District News Roundup
The Jefferson County school district, the largest in Colorado, is considering whether to cut more than 500 jobs next year.
The cuts are needed to provide the funding for a 2 percent pay raise for teachers, according to a spokesman for the district.
The district must come up with $8 million to cover its recent pay-raise offer to teachers, which has yet to be accepted, said Marilyn Saltzman.
Superintendent John Peper has proposed saving an estimated $9.1 million by slashing the equivalent of 542 full-time jobs, including 132 bus-driver positions, half of all teachers' aides, and 81 administrative positions.
The district, with 75,000 students, 8,355 full- and part-time employees, and a $300-million budget, must adopt a budget by the end of the year, Ms. Saltzman said.
Los Angeles teachers have rejected the school district's offer to raise salaries by 16.9 percent over three years.
The offer is "totally unacceptable," said R. Wayne Johnson, president of the 22,000-member United Teachers-Los Angeles, the nation's second largest teachers' union local.
Mr. Johnson said the Los Angeles Unified School District has enough money to offer its 32,000 teachers an immediate 12 percent increase.
Frustrated by the pace of negotiations, which have been going on since the beginning of the year, teachers are boycotting unpaid after-school meetings and refusing to turn in paperwork to the district, Mr. Johnson said.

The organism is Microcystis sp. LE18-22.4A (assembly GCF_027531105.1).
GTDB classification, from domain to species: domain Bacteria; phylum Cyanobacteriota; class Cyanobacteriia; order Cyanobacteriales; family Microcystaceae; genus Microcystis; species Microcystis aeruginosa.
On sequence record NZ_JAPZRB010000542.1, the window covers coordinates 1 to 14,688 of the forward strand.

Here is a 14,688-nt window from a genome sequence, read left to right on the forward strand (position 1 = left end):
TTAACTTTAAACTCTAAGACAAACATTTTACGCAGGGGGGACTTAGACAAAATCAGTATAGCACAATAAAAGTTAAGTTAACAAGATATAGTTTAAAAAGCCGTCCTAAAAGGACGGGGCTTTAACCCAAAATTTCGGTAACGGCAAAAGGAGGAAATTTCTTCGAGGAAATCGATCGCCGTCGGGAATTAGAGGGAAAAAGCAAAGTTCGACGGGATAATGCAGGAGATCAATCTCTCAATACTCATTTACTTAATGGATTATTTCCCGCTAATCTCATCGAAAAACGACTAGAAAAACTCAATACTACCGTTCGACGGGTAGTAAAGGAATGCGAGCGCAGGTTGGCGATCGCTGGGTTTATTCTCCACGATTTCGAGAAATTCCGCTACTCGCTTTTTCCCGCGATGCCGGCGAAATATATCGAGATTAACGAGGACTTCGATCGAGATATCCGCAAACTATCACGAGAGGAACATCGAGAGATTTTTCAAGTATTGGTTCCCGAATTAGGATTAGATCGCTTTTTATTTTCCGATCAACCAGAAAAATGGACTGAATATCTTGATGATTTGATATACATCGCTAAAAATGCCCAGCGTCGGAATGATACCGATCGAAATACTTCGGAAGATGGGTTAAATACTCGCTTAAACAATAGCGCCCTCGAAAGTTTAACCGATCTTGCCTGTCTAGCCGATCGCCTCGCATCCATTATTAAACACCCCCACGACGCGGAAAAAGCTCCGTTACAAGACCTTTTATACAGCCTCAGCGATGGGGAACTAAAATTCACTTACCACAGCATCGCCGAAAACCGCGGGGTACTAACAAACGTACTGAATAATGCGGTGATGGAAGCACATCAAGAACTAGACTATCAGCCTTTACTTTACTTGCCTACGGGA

District officials responded last week by threatening to dock the pay of the boycotting teachers.
Head Start employees in New York City are demanding pensions and higher salaries.
J.J. Johnson, a spokesman for a local affiliate of the American Federation of State, County, and Municipal Employees, said the workers primarily want pensions similar to those of teachers and day-care workers.
About 700 of the city's 1,500 Head Start employees, who have been working without a contract since January, have held two demonstrations and are planning a third.
Officials have told the Head Start workers that providing the pensions would force the city to cut other programs.
The city pays starting Head Start teachers with bachelors' and masters' degrees up to $19,500.
Public-school teachers earn about $5,000 more to start, and the disparity is even greater within a few years.
Detroit's Cody High School has instituted a lottery to encourage students to show up to be counted.
The lottery, with prizes of up to $100, has been criticized by state officials, who said it could inflate the school's enrollment count for state-aid purposes. School officials deny that suggestion.
A California district last year agreed to pay its former superintendent $410,000 because it demoted her without telling her why, officials of the district acknowledged this month.
Eunice Jones had sued the Palm Springs Unified School District for $3 million, on the grounds that the system denied her due-process rights.
Ms. Jones was demoted to elementary-school teacher in 1984. She filed a lawsuit, later settled out of court, that contended the school board never explained her demotion.
The terms of the 1987 settlement were announced this month after two local newspapers filed suit against the district, contending that the information was part of the public record.